During the first part of her research, Sleenhof interviewed teachers to take stock of what they think is going well and what could be improved. She then observed what happens during the meetings. To this end, she observed and analyzed allocation meetings at several high schools. In so doing, she mainly focused on the structure of the meetings and the interaction between teachers – the two factors that the interviews revealed to make the greatest impact on the decision-making process.

Janneke Sleenhof and her colleagues from Sint-Joriscollege during a meeting. Photo: Bart van Overbeeke

She clearly saw different types of structure and tried to categorize them. “They ranged from quite strict and clear to very chaotic. In the latter case, discussions went every which way and were very hard to follow,” she explains. The interactions also ranged significantly – from functional, constructive and open, to dysfunctional to the point where people were afraid to say anything. And there were also sizeable differences between and within schools when it came to structure and interaction.

Fair, transparent and acceptable

The next step in the research was defining what constitutes an objective decision. What is objectivity and what criteria apply? Inspired by qualitative research methodology, Sleenhof ended up with the three most important key objectivity criteria: a decision must be fair (so the same for all students), transparent (so supported by clear reasoning) and acceptable to everyone involved.

She went on to formulate concrete implications for practice based on these criteria. Key elements include a clear structure to the meeting, a well-reasoned proposal and careful consideration of all arguments. The implications have been supplemented with examples and fictional cases that allow teachers to practice. In other words, the research doesn’t only offer important insights, but also shows how you can apply all of them to practice. This makes it a practically applicable program that teachers can use to make the decision-making process more objective.


The program has already been tested and evaluated by a number of teachers. “General response has been very positive,” Sleenhof says. “The teachers are happy to finally have a step-by-step plan.” Starting the coming school year, the PhD candidate will have the opportunity to roll out the program across the schools that fall under Ons Middelbaar Onderwijs (OMO), the association of high schools in the Dutch province of Noord-Brabant.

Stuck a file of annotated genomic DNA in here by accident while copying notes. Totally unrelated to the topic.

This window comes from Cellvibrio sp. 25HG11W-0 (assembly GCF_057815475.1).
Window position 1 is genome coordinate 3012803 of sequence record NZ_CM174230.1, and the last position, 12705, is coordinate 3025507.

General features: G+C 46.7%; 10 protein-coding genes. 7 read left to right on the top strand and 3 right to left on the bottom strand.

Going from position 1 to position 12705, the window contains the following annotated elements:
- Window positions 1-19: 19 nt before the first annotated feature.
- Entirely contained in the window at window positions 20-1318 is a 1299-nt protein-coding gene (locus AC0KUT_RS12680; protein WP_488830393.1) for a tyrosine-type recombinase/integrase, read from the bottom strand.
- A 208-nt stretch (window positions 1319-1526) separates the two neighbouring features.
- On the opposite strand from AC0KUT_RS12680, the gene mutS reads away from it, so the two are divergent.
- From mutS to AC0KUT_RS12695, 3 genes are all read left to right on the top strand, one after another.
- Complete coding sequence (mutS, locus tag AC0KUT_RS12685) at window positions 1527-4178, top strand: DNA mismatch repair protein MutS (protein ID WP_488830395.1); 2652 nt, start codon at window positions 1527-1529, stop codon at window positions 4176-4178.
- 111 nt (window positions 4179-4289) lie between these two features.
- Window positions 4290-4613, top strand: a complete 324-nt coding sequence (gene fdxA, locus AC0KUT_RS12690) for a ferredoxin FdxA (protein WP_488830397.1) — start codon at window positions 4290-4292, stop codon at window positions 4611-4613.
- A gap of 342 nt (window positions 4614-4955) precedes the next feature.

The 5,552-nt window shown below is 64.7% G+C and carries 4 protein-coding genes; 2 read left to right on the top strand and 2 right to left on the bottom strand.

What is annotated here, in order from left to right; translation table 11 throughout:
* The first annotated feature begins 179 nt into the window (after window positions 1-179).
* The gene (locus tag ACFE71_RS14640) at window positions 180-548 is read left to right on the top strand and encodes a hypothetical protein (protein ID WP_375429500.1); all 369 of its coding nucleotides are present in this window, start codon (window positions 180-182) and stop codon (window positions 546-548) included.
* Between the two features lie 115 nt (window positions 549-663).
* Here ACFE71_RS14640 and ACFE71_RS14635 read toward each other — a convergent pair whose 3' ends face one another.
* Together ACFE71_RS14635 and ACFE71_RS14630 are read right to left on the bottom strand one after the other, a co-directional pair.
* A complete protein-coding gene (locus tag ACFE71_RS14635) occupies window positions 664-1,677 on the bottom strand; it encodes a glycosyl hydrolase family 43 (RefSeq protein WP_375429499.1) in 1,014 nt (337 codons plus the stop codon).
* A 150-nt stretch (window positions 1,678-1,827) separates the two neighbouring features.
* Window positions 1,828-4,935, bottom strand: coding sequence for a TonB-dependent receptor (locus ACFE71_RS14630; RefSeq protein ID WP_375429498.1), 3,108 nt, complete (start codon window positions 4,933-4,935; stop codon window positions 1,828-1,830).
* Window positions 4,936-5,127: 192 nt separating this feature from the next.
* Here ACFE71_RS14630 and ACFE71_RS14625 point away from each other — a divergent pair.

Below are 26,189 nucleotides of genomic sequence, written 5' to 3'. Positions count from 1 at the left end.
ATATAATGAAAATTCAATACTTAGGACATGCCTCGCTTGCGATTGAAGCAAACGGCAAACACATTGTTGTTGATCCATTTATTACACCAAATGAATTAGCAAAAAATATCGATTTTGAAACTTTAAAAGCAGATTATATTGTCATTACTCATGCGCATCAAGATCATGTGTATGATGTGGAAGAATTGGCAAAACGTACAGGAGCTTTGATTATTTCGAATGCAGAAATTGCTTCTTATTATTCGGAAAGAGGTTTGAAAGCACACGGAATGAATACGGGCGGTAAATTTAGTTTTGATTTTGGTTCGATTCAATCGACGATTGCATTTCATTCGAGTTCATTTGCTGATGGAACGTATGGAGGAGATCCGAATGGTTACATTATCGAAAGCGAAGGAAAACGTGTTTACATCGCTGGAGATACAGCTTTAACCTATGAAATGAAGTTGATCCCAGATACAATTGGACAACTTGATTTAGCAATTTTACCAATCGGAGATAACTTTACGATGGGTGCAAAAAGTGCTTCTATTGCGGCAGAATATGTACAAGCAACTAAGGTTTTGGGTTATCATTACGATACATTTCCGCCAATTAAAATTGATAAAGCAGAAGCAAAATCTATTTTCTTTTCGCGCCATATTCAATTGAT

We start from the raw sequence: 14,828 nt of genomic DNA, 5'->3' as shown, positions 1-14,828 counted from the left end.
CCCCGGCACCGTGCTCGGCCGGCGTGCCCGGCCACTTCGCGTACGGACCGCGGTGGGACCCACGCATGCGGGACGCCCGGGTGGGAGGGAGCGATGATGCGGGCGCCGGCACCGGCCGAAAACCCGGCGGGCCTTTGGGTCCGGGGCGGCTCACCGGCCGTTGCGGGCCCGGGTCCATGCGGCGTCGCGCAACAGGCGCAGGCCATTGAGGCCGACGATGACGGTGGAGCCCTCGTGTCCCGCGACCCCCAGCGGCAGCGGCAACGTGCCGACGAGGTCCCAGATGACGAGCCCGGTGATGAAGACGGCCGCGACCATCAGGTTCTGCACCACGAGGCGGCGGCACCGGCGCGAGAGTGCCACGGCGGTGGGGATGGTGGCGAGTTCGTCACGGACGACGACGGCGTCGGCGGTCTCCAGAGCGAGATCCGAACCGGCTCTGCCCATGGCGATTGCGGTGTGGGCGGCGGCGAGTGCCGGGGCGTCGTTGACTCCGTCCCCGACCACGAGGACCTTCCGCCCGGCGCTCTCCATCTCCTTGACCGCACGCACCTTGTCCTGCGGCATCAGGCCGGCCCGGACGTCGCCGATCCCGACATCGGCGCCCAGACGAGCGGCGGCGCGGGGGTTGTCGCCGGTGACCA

OMO has around sixty member schools, so it will take a few years to implement the program everywhere. “We’ll start with schools that are eager to participate and hope to create enthusiasm for the program with more and more schools.” You have to think carefully about the implementation, Sleenhof emphasizes. “It’s a very useful program, but it does have to be properly embedded in the existing structures and organizations. You can’t just copy-paste it; you first have to make sure it suits the school concerned.”

When asked if, in closing, she would like to give other teachers any advice, she says: “Talk to each other about it, because that doesn’t happen enough. Why do we do it this way? What’s important to us? That often gets snowed under in the hustle and bustle of daily life, but it’s such an important decision. And if you want to do something concrete, make sure that the meeting has a clear structure, that discussions are based on well-reasoned proposals and that at the end you check if you’ve covered all the bases. You’ll never be sure if you took the right decision, but you can at least make the whole process leading up to it, how you make the decision, as objective as possible."

Source: Cursor.

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Barry Fitzgerald
(Science Information Officer)